President François Hollande has spoken a little English during his three-day State visit to America.
And, it turns out, his command of the language is somewhat better than the US President’s French.
During a press conference on the White House lawn, Barack Obama opened his speech with an admission: “Bonjour,” he said, before conceding, “That's the extent of my French.”
He went on: “Few places in the world are as heartwarming as Paris in the spring. This morning we will do our best with Washington in winter.”
He finished his welcome speech with a well-intended, if grammatically incorrect: “Bienvenue mes amis.”
Mr Hollande replied, in halting English: “Dear Barack, dear Michelle, it's cold in Washington. But it's a beautiful day, a great day for America and France,” before continuing with the rest of his speech in French.
His efforts in front of the world’s press yesterday were an improvement on an earlier communication between the two leaders. The French president infamously signed a letter congratulating Mr Obama on his re-election with the word ‘friendly’.
Last night, Mr Hollande was the guest of honour at a lavish banquet at the White House, where the two nations’ centuries-old friendship was toasted and re-affirmed.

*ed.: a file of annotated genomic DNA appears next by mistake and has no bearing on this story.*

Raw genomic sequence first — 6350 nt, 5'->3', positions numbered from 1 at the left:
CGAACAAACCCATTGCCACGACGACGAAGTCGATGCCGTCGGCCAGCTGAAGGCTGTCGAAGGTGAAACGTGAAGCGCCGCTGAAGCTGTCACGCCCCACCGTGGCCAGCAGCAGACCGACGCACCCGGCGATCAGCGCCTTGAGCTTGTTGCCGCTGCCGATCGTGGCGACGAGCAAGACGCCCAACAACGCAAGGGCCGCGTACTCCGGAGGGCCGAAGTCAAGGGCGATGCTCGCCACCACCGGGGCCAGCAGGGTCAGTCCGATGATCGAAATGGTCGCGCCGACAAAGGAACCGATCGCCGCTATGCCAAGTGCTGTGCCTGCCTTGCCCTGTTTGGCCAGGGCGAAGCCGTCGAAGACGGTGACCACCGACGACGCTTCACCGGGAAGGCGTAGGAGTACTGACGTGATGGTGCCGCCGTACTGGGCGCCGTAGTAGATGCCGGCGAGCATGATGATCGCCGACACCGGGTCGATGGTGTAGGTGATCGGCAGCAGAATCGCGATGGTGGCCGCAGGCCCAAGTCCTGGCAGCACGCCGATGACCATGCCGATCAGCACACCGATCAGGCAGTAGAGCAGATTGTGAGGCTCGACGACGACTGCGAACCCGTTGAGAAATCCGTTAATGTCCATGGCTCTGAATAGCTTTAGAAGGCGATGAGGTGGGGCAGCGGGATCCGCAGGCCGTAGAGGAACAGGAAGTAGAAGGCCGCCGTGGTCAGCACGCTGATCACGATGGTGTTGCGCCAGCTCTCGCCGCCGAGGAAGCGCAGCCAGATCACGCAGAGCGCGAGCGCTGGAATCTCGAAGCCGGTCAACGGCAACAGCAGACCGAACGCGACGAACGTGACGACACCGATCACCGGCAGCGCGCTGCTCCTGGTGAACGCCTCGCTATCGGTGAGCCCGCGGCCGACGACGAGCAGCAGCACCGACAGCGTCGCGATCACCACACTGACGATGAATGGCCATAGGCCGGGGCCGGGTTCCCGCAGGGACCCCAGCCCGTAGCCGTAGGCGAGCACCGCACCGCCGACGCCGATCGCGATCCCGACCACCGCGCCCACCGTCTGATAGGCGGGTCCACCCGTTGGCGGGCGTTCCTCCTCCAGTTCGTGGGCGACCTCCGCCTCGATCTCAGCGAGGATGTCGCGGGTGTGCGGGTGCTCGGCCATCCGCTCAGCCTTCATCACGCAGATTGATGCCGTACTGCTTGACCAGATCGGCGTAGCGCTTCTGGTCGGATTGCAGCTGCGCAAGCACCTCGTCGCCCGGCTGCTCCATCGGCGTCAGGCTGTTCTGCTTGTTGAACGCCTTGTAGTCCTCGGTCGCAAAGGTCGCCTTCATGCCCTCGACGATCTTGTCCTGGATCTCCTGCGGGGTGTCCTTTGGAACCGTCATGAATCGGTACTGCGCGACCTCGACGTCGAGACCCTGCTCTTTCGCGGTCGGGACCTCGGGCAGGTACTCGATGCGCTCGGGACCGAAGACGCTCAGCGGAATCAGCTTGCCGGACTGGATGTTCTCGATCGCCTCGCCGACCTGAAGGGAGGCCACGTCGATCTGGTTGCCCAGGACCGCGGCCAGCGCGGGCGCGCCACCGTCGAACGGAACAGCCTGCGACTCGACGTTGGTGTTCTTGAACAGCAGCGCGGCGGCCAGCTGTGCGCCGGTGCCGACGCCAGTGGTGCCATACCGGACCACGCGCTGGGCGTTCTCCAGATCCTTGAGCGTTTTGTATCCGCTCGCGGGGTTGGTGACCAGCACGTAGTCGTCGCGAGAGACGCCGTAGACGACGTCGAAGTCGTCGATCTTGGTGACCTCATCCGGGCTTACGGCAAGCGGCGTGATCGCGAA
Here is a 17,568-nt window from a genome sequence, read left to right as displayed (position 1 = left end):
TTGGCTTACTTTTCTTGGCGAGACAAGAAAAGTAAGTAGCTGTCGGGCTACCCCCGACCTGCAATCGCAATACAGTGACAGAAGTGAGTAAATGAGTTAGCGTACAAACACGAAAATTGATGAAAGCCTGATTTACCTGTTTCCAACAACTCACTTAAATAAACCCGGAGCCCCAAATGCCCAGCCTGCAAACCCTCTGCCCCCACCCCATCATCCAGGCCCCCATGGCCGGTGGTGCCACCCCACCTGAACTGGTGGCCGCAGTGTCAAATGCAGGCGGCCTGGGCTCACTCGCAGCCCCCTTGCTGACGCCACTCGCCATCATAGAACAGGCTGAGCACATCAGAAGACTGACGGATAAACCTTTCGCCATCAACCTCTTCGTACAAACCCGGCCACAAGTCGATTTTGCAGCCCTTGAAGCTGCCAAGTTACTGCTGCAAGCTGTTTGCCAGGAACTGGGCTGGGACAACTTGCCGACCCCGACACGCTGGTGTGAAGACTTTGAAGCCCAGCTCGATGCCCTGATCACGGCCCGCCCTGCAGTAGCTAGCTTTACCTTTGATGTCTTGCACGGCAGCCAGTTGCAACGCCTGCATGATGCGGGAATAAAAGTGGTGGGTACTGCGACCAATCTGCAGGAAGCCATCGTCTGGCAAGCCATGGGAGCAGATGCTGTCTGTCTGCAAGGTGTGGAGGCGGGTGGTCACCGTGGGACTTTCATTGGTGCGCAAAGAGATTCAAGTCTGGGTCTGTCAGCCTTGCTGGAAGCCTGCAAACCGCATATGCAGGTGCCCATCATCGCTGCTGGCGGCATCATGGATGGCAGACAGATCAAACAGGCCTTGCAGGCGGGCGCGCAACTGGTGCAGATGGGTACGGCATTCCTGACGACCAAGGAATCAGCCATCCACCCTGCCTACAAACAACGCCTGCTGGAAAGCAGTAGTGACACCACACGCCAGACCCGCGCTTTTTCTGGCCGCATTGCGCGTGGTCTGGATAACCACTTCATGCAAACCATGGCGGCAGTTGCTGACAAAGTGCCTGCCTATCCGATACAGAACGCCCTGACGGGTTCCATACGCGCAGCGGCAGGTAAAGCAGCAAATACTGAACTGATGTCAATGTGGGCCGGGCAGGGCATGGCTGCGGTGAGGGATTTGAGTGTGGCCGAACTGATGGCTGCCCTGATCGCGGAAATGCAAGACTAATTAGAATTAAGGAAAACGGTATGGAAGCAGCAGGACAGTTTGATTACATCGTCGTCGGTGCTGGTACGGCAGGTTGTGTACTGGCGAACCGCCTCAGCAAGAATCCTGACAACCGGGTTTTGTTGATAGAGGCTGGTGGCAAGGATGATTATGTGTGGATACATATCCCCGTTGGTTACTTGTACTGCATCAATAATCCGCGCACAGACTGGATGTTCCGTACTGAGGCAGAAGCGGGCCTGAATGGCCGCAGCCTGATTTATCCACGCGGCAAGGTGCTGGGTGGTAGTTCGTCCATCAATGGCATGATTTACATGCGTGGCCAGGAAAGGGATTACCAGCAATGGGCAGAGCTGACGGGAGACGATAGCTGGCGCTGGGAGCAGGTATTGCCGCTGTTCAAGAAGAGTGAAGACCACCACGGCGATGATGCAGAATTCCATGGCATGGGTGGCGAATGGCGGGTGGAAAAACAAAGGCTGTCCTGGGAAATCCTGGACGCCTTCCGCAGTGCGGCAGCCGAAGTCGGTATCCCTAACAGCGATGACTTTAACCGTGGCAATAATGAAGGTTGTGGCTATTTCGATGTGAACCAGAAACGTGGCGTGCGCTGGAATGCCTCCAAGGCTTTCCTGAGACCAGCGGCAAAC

Mr Obama said: "We Americans have grown to love all things French - the films, the food, the wine.
"But most of all, we love our French friends because we have stood together for our freedom for more than 200 years. Vive la France, God bless America, and long live the alliance between our great nations."
In reply, Mr Hollande said relations between the two countries had reached ‘an exceptional level of closeness and confidence’ because they shared ‘universal values’ of freedom, democracy and respect for the law.
He said: "We love Americans, although we don't always say so, and you love the French, but you are sometimes too shy to say so."
Today, Mr Hollande was visiting Silicon Valley, to meet the leaders of global giants including Facebook, Twitter and Google and champion French tech businesses in the region.